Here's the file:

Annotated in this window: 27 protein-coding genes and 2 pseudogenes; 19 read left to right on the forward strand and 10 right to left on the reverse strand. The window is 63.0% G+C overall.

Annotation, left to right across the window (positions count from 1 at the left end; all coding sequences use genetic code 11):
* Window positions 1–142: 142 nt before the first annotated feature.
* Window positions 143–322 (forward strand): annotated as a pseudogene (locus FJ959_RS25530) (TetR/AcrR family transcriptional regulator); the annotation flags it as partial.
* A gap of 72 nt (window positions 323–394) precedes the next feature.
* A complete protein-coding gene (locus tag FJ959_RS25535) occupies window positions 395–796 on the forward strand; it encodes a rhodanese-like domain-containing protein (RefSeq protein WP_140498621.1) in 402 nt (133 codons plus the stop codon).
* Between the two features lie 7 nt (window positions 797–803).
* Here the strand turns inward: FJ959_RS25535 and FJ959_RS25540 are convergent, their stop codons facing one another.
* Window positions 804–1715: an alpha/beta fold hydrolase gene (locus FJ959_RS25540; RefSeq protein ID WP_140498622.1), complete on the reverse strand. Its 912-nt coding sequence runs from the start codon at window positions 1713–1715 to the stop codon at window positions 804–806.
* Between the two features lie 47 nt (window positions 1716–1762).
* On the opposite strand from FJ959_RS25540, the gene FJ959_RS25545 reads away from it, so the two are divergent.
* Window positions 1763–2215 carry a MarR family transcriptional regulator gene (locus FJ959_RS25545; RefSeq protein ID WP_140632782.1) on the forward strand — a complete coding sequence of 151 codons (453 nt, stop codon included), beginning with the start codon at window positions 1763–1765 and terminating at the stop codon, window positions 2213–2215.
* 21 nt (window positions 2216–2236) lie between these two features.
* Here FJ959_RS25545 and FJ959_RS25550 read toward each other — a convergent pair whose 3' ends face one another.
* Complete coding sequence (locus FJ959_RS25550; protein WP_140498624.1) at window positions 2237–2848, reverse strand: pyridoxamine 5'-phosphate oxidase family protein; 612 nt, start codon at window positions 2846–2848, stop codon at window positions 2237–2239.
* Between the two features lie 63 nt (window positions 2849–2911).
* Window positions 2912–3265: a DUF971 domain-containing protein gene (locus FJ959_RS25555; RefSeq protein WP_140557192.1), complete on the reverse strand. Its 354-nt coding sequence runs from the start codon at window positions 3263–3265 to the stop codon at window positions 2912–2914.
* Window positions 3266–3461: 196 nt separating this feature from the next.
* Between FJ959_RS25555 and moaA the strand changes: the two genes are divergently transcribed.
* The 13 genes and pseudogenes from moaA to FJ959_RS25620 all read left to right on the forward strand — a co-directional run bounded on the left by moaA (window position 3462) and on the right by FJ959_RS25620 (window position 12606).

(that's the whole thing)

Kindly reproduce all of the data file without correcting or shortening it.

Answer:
Annotated in this window: 27 protein-coding genes and 2 pseudogenes; 19 read left to right on the forward strand and 10 right to left on the reverse strand. The window is 63.0% G+C overall.

Annotation, left to right across the window (positions count from 1 at the left end; all coding sequences use genetic code 11):
* Window positions 1–142: 142 nt before the first annotated feature.
* Window positions 143–322 (forward strand): annotated as a pseudogene (locus FJ959_RS25530) (TetR/AcrR family transcriptional regulator); the annotation flags it as partial.
* A gap of 72 nt (window positions 323–394) precedes the next feature.
* A complete protein-coding gene (locus tag FJ959_RS25535) occupies window positions 395–796 on the forward strand; it encodes a rhodanese-like domain-containing protein (RefSeq protein WP_140498621.1) in 402 nt (133 codons plus the stop codon).
* Between the two features lie 7 nt (window positions 797–803).
* Here the strand turns inward: FJ959_RS25535 and FJ959_RS25540 are convergent, their stop codons facing one another.
* Window positions 804–1715: an alpha/beta fold hydrolase gene (locus FJ959_RS25540; RefSeq protein ID WP_140498622.1), complete on the reverse strand. Its 912-nt coding sequence runs from the start codon at window positions 1713–1715 to the stop codon at window positions 804–806.
* Between the two features lie 47 nt (window positions 1716–1762).
* On the opposite strand from FJ959_RS25540, the gene FJ959_RS25545 reads away from it, so the two are divergent.
* Window positions 1763–2215 carry a MarR family transcriptional regulator gene (locus FJ959_RS25545; RefSeq protein ID WP_140632782.1) on the forward strand — a complete coding sequence of 151 codons (453 nt, stop codon included), beginning with the start codon at window positions 1763–1765 and terminating at the stop codon, window positions 2213–2215.
* 21 nt (window positions 2216–2236) lie between these two features.
* Here FJ959_RS25545 and FJ959_RS25550 read toward each other — a convergent pair whose 3' ends face one another.
* Complete coding sequence (locus FJ959_RS25550; protein WP_140498624.1) at window positions 2237–2848, reverse strand: pyridoxamine 5'-phosphate oxidase family protein; 612 nt, start codon at window positions 2846–2848, stop codon at window positions 2237–2239.
* Between the two features lie 63 nt (window positions 2849–2911).
* Window positions 2912–3265: a DUF971 domain-containing protein gene (locus FJ959_RS25555; RefSeq protein WP_140557192.1), complete on the reverse strand. Its 354-nt coding sequence runs from the start codon at window positions 3263–3265 to the stop codon at window positions 2912–2914.
* Window positions 3266–3461: 196 nt separating this feature from the next.
* Between FJ959_RS25555 and moaA the strand changes: the two genes are divergently transcribed.
* The 13 genes and pseudogenes from moaA to FJ959_RS25620 all read left to right on the forward strand — a co-directional run bounded on the left by moaA (window position 3462) and on the right by FJ959_RS25620 (window position 12606).